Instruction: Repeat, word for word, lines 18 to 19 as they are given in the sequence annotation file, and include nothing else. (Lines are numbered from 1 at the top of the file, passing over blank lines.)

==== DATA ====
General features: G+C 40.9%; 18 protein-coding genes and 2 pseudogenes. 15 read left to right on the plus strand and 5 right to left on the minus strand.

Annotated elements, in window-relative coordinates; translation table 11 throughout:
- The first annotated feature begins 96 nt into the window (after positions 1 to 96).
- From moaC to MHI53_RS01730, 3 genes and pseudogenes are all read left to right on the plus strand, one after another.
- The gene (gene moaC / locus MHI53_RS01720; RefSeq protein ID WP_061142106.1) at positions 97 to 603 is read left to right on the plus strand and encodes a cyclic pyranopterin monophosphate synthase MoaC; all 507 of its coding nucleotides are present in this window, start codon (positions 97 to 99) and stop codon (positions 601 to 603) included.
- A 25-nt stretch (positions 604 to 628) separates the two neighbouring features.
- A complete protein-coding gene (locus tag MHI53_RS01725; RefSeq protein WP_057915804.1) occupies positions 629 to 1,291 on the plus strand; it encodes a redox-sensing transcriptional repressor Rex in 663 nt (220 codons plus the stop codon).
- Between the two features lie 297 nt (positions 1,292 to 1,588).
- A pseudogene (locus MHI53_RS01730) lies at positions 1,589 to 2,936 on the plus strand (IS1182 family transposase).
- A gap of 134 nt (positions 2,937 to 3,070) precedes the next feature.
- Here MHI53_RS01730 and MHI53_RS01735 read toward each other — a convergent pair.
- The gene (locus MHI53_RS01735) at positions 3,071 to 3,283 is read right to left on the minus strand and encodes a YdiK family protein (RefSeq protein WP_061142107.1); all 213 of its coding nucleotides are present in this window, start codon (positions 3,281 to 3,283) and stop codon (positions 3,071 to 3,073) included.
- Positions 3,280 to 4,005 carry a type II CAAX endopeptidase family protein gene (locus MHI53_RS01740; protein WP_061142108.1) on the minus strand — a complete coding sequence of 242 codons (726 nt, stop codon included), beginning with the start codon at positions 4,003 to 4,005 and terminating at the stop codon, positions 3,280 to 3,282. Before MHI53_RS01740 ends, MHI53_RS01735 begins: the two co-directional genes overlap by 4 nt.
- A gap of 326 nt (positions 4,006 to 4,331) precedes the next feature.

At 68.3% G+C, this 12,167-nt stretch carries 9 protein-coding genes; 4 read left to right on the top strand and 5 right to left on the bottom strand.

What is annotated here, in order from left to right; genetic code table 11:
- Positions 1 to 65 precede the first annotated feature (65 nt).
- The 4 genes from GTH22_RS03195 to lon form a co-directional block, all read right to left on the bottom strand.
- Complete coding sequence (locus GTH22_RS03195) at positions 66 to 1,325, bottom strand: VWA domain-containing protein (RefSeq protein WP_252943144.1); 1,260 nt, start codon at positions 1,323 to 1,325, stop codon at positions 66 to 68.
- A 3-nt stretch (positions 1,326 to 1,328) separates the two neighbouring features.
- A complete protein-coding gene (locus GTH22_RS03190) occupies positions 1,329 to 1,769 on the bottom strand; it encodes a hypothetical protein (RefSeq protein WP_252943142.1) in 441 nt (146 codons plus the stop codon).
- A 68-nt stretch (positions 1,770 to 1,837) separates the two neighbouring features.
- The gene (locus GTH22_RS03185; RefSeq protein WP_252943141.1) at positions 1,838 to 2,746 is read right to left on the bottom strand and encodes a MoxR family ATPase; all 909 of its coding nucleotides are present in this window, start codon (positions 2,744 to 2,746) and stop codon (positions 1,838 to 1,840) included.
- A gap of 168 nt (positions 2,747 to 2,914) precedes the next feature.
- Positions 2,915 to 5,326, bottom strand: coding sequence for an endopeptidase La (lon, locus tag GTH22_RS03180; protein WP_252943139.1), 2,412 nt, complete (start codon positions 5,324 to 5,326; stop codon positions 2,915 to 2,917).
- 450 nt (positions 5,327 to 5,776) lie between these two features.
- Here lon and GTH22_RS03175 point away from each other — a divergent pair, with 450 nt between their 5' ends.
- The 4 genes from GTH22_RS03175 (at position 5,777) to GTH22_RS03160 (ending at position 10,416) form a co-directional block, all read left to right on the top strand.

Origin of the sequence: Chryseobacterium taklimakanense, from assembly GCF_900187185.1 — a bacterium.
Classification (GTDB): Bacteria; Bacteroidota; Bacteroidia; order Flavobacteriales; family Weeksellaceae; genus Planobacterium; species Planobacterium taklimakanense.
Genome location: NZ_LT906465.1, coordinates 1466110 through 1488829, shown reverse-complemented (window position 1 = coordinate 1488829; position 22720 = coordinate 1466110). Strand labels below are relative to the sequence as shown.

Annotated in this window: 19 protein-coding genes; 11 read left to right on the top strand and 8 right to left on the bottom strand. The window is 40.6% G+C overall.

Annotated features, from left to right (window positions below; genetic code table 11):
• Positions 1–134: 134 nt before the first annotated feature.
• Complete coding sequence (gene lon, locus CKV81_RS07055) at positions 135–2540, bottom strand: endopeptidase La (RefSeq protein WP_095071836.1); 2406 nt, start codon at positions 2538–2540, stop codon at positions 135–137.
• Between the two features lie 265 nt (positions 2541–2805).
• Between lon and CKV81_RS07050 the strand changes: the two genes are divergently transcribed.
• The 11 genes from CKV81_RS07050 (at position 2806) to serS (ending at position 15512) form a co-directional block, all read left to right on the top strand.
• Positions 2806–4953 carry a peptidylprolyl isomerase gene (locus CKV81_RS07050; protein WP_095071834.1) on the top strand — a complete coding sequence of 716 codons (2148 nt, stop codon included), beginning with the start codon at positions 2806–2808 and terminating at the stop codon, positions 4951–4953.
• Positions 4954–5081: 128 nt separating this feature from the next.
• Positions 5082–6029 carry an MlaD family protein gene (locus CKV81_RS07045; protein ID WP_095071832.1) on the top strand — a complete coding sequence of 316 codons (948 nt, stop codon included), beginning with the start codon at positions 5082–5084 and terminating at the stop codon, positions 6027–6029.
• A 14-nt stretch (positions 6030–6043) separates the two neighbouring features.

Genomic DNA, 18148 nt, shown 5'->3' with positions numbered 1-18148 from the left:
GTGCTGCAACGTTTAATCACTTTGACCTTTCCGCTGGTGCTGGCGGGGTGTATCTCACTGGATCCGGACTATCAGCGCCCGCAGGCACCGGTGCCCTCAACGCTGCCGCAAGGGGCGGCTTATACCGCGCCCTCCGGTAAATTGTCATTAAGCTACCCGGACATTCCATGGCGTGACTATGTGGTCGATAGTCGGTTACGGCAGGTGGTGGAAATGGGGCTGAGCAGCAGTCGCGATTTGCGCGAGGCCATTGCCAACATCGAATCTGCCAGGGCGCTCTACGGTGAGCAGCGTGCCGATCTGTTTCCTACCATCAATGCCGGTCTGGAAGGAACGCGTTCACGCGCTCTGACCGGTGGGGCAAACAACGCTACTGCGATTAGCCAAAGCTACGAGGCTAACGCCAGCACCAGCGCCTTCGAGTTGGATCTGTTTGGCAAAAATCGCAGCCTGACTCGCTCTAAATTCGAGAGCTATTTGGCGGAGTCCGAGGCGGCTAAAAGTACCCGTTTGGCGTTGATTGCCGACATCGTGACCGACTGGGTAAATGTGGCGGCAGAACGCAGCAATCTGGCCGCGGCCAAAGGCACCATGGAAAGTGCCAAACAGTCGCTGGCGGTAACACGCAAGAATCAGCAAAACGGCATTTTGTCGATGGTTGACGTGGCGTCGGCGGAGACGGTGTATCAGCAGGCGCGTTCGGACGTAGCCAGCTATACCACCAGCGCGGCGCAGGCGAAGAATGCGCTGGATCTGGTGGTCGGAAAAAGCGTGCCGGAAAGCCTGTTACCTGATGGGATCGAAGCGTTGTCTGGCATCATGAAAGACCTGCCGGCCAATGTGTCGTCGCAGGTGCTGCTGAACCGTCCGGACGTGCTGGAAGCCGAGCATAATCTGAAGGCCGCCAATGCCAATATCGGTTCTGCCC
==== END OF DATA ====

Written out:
- The 4 genes from GTH22_RS03195 to lon form a co-directional block, all read right to left on the bottom strand.
- Complete coding sequence (locus GTH22_RS03195) at positions 66 to 1,325, bottom strand: VWA domain-containing protein (RefSeq protein WP_252943144.1); 1,260 nt, start codon at positions 1,323 to 1,325, stop codon at positions 66 to 68.